Museum at the Fashion Institute of Technology

In honor of all you fashionistas and fashionisters(?) thronging the streets of New York this week, I visited the Museum at the Fashion Institute of Technology, New York’s only museum dedicated solely to fashion studies. The museum is located in the south wing of FIT’s main building straddling 27th street at 7th Ave and—good news for those of you who spend all your money on Manolo Blahniks—its free!

The first gallery contains His and Hers, an exhibition of garments from the permanent collection that illustrate the development of gendered clothing from mid-eighteenth century to the present. It goes something like this: Suit. Dress. Suit. Dress. Suit. Dress. Pantsuit! But the labels are well written, informative, and the clothing IS at times impressive. I wish there would have been more exploration of non-Western attire but I am sure that time and space constraints were a factor in the decision to make it Euro/American-centric.

My absolute favorite of the garments is the Alexander McQueen evening dress at the entrance—its geometric silk and leather pattern evokes the beauty of snowflakes and the precision of mathematical fractals. As Tyra would say, this dress is fierce.

Japan Fashion Now occupies the larger basement floor gallery. An anteroom displays the dark, frayed and minimalist haute couture that exploded from Japan in the 1980’s, initiating Japanese designers into the fashion pantheon. But the expectation of stark and minimal garments is soon destroyed upon entrance to the main gallery. The double-height room is lined with cityscape murals and mannequins wearing the most outrageous, intricate, and overwrought clothes I have ever seen. And I live in New York.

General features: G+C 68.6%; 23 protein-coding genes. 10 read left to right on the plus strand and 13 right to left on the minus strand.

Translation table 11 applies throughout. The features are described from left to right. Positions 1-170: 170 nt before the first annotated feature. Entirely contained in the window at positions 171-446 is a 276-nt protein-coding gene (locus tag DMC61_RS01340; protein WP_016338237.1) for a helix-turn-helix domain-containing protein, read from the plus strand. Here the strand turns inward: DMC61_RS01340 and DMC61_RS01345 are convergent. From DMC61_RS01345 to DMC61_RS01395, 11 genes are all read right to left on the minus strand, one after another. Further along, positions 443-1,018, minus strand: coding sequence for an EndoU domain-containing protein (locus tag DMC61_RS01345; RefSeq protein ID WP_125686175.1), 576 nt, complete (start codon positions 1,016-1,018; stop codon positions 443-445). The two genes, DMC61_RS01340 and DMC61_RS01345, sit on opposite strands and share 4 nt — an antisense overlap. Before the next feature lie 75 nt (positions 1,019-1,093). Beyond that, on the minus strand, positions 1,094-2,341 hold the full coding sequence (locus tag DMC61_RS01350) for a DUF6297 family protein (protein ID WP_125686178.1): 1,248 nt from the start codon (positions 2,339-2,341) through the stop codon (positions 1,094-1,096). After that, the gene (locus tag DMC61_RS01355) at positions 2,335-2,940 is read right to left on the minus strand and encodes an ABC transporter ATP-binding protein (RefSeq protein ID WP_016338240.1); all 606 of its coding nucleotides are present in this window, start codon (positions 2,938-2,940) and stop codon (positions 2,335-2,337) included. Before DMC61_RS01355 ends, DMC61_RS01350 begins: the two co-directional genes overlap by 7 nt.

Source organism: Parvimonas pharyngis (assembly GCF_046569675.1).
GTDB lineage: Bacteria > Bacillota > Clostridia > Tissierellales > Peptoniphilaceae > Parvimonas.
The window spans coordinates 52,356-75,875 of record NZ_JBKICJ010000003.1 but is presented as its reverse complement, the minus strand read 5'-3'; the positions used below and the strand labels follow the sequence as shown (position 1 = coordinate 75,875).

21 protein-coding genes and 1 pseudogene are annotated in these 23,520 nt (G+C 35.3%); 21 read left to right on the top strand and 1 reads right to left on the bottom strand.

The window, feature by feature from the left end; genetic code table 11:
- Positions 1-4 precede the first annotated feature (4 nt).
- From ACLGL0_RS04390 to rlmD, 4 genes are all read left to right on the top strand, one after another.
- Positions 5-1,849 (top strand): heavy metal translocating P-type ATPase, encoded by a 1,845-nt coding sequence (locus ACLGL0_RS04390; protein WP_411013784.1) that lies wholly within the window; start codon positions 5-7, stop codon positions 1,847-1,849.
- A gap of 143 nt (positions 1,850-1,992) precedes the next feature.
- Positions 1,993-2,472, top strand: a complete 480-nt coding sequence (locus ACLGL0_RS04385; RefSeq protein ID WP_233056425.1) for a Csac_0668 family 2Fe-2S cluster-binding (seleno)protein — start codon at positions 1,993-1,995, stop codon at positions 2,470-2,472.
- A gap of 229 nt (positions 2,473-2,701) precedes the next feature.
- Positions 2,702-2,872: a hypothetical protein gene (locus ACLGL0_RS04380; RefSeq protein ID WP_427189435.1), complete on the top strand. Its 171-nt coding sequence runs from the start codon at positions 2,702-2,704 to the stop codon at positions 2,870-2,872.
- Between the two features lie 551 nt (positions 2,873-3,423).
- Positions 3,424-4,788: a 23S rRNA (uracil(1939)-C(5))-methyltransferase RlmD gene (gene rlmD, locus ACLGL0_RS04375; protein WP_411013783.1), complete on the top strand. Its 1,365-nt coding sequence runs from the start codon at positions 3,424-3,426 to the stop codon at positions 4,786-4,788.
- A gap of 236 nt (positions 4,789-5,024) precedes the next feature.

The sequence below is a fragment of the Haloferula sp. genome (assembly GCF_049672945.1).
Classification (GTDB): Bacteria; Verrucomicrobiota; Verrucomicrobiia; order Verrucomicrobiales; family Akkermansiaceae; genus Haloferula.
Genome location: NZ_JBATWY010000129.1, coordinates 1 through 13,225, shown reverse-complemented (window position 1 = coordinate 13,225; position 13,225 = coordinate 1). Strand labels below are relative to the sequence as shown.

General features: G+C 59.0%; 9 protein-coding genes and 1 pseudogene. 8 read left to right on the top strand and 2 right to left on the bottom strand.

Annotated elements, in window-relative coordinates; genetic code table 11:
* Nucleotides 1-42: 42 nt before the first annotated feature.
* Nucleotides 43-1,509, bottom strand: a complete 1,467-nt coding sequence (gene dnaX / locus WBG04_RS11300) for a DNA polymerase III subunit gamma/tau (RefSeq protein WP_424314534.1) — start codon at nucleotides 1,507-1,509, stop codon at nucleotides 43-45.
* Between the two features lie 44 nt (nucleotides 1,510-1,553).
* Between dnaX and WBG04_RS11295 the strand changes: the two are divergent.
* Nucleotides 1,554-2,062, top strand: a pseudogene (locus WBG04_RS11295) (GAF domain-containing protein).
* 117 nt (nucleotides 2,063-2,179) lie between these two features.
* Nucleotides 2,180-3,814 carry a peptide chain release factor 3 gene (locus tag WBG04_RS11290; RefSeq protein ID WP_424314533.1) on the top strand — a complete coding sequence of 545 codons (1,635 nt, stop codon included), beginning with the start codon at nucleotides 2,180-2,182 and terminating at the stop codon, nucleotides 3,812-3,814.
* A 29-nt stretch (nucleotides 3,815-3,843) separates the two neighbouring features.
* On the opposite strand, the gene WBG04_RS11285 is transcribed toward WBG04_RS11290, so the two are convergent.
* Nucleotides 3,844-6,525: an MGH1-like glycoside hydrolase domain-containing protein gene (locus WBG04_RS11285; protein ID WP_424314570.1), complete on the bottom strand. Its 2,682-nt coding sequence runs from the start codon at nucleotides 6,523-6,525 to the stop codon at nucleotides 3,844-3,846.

There were Gothic Lolita dresses encrusted from corset to hem in black frills and men’s jackets with bold graphic cartoon patterns in neon colors. There is an area of the exhibit dedicated to riffs on the traditional sailor schoolgirl uniform and a corner for Cos-Play character outfits with animal ears and tails. The influence of youth street culture and caricatures of Western fashion types (like the genre based on preppy Ivy League outfits) were clearly communicated in animated labels on monitors mounted throughout. The exhibition was refreshingly ranged and included street wear, haute couture, and everything in-between and the exhibition’s picture-rich catalogue is one you’ll be tempted to purchase.

My only problem with the show was that some of the mannequins were decidedly Western-featured while also being TERRIFYINGLY CREEPY. Eh. You can’t have everything, I guess.



The Museum at FIT
Seventh Avenue at 27 Street
Tues – Fri: Noon – 8pm
Saturday: 10am – 5pm
Admission is Free
No photography

Great to visit if you couldn’t make it to Fashion Week’s runways or if interested in exploring the intersection of fashion and culture. Bring a friend and wear your Blahniks.

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